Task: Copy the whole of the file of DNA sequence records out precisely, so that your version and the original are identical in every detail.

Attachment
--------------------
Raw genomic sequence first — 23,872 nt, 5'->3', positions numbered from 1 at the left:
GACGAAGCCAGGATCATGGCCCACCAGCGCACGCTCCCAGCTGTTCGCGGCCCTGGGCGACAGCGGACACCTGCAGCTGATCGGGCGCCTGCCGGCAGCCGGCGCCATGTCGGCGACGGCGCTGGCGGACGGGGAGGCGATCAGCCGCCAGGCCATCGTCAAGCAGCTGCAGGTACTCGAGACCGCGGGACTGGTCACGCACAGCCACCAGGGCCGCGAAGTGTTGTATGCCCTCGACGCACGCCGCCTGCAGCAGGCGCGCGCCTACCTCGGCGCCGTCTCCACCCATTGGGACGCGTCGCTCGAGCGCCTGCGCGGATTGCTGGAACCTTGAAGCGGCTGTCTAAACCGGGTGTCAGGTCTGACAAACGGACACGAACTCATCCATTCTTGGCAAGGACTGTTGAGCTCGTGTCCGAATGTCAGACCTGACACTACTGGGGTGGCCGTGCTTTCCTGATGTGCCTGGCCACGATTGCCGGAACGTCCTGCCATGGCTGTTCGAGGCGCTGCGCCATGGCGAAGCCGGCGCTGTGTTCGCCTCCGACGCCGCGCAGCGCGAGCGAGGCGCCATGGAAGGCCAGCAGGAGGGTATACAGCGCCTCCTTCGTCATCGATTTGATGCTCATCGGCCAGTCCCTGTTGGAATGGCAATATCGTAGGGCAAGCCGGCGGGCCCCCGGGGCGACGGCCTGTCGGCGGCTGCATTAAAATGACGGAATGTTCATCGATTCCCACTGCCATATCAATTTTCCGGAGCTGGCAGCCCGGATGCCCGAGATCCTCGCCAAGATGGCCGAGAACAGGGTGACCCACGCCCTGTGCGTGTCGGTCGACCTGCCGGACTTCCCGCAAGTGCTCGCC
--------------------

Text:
Raw genomic sequence first — 23,872 nt, 5'->3', positions numbered from 1 at the left:
GACGAAGCCAGGATCATGGCCCACCAGCGCACGCTCCCAGCTGTTCGCGGCCCTGGGCGACAGCGGACACCTGCAGCTGATCGGGCGCCTGCCGGCAGCCGGCGCCATGTCGGCGACGGCGCTGGCGGACGGGGAGGCGATCAGCCGCCAGGCCATCGTCAAGCAGCTGCAGGTACTCGAGACCGCGGGACTGGTCACGCACAGCCACCAGGGCCGCGAAGTGTTGTATGCCCTCGACGCACGCCGCCTGCAGCAGGCGCGCGCCTACCTCGGCGCCGTCTCCACCCATTGGGACGCGTCGCTCGAGCGCCTGCGCGGATTGCTGGAACCTTGAAGCGGCTGTCTAAACCGGGTGTCAGGTCTGACAAACGGACACGAACTCATCCATTCTTGGCAAGGACTGTTGAGCTCGTGTCCGAATGTCAGACCTGACACTACTGGGGTGGCCGTGCTTTCCTGATGTGCCTGGCCACGATTGCCGGAACGTCCTGCCATGGCTGTTCGAGGCGCTGCGCCATGGCGAAGCCGGCGCTGTGTTCGCCTCCGACGCCGCGCAGCGCGAGCGAGGCGCCATGGAAGGCCAGCAGGAGGGTATACAGCGCCTCCTTCGTCATCGATTTGATGCTCATCGGCCAGTCCCTGTTGGAATGGCAATATCGTAGGGCAAGCCGGCGGGCCCCCGGGGCGACGGCCTGTCGGCGGCTGCATTAAAATGACGGAATGTTCATCGATTCCCACTGCCATATCAATTTTCCGGAGCTGGCAGCCCGGATGCCCGAGATCCTCGCCAAGATGGCCGAGAACAGGGTGACCCACGCCCTGTGCGTGTCGGTCGACCTGCCGGACTTCCCGCAAGTGCTCGCC